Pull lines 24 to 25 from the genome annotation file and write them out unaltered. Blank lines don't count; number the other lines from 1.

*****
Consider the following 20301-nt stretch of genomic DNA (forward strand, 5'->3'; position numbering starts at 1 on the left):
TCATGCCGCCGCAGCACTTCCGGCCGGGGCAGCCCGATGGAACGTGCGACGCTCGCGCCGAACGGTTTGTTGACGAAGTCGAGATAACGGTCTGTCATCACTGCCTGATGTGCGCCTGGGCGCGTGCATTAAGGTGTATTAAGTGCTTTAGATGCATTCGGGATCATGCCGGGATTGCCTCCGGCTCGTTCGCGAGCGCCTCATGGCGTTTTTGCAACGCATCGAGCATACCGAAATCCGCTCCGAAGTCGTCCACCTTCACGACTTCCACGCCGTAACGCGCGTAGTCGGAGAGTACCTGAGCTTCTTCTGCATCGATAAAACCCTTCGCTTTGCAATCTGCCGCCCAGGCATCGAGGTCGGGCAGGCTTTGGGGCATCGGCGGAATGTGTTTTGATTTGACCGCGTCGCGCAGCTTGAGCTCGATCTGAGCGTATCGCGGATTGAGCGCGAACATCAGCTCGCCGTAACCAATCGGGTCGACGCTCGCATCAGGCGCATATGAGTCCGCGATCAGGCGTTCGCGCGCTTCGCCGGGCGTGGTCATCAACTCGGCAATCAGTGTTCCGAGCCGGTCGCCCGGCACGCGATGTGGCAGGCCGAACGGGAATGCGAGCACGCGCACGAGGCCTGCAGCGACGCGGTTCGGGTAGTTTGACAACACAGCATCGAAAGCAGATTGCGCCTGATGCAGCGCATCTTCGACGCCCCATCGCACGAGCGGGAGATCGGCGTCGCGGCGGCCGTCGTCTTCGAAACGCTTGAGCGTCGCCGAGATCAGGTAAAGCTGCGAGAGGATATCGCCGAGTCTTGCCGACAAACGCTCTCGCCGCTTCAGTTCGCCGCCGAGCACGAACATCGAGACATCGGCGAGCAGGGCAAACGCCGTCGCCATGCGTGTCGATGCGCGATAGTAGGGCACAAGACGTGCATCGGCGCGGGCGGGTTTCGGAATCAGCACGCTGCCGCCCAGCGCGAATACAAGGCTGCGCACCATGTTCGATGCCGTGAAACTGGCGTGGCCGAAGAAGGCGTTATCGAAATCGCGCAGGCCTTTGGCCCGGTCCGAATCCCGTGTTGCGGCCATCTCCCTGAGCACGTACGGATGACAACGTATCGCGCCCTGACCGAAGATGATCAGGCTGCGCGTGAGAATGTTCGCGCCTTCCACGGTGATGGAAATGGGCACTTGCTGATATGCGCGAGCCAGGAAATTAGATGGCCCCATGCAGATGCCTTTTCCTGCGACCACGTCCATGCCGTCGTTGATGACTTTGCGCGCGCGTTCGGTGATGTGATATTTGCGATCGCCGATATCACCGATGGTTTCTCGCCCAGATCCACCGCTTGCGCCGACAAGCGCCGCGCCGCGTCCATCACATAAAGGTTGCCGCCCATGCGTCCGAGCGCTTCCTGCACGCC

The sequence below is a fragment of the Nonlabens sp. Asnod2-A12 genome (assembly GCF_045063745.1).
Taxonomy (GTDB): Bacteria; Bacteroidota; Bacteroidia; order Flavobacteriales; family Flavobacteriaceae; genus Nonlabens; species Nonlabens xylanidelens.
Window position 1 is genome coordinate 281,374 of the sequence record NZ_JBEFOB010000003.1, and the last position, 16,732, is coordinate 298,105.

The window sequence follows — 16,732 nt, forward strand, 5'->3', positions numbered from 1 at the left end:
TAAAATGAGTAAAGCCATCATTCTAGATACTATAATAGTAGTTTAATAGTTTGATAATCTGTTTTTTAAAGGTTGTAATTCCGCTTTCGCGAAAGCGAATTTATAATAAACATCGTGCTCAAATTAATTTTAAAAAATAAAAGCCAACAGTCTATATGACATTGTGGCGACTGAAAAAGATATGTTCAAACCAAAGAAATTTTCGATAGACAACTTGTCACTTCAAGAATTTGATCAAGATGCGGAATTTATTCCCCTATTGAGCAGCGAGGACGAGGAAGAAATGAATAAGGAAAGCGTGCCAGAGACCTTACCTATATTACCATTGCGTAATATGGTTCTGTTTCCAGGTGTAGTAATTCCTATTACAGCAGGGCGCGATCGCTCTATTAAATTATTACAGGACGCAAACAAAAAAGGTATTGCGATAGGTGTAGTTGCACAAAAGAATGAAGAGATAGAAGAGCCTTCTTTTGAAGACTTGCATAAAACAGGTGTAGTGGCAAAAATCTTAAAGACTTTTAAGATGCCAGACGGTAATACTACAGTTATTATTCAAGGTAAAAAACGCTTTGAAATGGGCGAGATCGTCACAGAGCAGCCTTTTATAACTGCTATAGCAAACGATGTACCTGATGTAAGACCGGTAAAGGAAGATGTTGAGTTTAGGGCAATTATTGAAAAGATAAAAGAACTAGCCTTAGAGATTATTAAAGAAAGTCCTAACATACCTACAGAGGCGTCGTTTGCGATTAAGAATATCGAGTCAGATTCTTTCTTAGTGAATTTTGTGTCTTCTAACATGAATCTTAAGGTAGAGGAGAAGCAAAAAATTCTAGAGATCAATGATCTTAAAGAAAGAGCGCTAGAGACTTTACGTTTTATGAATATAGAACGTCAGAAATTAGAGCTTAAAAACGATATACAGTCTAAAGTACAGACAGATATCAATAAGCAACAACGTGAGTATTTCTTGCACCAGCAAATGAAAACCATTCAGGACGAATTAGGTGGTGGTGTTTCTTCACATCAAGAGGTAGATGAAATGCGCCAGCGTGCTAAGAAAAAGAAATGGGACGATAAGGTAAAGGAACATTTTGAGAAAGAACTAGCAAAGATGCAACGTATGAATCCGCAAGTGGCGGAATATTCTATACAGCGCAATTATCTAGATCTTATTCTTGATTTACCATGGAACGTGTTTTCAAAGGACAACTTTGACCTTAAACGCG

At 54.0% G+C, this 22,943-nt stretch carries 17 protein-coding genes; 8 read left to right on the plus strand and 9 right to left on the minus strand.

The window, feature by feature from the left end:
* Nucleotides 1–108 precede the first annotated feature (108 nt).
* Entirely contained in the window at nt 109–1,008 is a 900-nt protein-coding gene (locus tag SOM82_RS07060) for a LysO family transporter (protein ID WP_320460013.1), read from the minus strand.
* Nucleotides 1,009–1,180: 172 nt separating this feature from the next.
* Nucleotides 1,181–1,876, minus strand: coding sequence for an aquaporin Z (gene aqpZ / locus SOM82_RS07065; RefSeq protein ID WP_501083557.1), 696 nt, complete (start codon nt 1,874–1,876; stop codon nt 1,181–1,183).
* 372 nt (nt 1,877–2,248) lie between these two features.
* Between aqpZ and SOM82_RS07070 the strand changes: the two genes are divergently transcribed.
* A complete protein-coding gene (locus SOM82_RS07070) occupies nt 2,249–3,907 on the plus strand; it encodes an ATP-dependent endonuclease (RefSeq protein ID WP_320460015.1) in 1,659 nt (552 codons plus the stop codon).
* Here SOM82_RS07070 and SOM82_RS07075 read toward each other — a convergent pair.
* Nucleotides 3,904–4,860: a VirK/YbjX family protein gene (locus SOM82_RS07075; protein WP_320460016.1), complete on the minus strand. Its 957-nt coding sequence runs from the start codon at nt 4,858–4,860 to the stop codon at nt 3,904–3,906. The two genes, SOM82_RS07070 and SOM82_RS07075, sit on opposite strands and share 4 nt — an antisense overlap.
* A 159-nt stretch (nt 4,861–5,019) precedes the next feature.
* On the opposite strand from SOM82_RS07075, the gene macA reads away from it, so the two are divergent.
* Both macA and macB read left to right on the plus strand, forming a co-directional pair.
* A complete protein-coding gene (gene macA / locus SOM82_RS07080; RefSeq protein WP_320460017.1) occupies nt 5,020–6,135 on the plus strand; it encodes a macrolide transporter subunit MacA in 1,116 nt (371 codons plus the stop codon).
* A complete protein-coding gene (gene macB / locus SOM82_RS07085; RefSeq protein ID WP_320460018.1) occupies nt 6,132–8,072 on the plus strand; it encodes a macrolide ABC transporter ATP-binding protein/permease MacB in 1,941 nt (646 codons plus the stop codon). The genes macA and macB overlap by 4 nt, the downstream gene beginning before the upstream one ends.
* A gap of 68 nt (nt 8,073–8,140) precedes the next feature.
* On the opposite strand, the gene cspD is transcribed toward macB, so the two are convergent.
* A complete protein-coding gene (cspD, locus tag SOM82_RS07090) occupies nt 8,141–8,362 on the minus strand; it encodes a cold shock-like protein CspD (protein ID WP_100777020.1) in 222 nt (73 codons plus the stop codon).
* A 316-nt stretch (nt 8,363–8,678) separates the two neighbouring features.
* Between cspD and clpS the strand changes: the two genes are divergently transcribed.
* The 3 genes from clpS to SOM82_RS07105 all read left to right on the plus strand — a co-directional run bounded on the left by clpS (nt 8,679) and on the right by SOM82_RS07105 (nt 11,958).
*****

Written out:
* A gap of 68 nt (nt 8,073–8,140) precedes the next feature.
* On the opposite strand, the gene cspD is transcribed toward macB, so the two are convergent.